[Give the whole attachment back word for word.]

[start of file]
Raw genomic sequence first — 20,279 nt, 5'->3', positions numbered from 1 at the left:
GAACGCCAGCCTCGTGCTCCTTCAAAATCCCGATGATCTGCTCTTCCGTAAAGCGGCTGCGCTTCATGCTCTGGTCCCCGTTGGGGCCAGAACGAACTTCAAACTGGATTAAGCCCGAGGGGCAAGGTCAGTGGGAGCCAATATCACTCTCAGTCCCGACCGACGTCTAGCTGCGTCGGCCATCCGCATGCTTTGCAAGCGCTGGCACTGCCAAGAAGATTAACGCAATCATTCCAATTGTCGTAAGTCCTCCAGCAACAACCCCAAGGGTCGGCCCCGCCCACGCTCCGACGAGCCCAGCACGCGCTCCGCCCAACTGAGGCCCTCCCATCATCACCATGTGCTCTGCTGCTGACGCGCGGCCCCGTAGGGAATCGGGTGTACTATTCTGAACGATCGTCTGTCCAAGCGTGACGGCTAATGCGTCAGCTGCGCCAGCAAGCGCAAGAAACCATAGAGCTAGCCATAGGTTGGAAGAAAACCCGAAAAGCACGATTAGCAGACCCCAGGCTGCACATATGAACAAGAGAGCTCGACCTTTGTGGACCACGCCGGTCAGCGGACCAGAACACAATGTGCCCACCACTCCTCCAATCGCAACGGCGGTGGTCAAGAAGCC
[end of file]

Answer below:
Raw genomic sequence first — 20,279 nt, 5'->3', positions numbered from 1 at the left:
GAACGCCAGCCTCGTGCTCCTTCAAAATCCCGATGATCTGCTCTTCCGTAAAGCGGCTGCGCTTCATGCTCTGGTCCCCGTTGGGGCCAGAACGAACTTCAAACTGGATTAAGCCCGAGGGGCAAGGTCAGTGGGAGCCAATATCACTCTCAGTCCCGACCGACGTCTAGCTGCGTCGGCCATCCGCATGCTTTGCAAGCGCTGGCACTGCCAAGAAGATTAACGCAATCATTCCAATTGTCGTAAGTCCTCCAGCAACAACCCCAAGGGTCGGCCCCGCCCACGCTCCGACGAGCCCAGCACGCGCTCCGCCCAACTGAGGCCCTCCCATCATCACCATGTGCTCTGCTGCTGACGCGCGGCCCCGTAGGGAATCGGGTGTACTATTCTGAACGATCGTCTGTCCAAGCGTGACGGCTAATGCGTCAGCTGCGCCAGCAAGCGCAAGAAACCATAGAGCTAGCCATAGGTTGGAAGAAAACCCGAAAAGCACGATTAGCAGACCCCAGGCTGCACATATGAACAAGAGAGCTCGACCTTTGTGGACCACGCCGGTCAGCGGACCAGAACACAATGTGCCCACCACTCCTCCAATCGCAACGGCGGTGGTCAAGAAGCC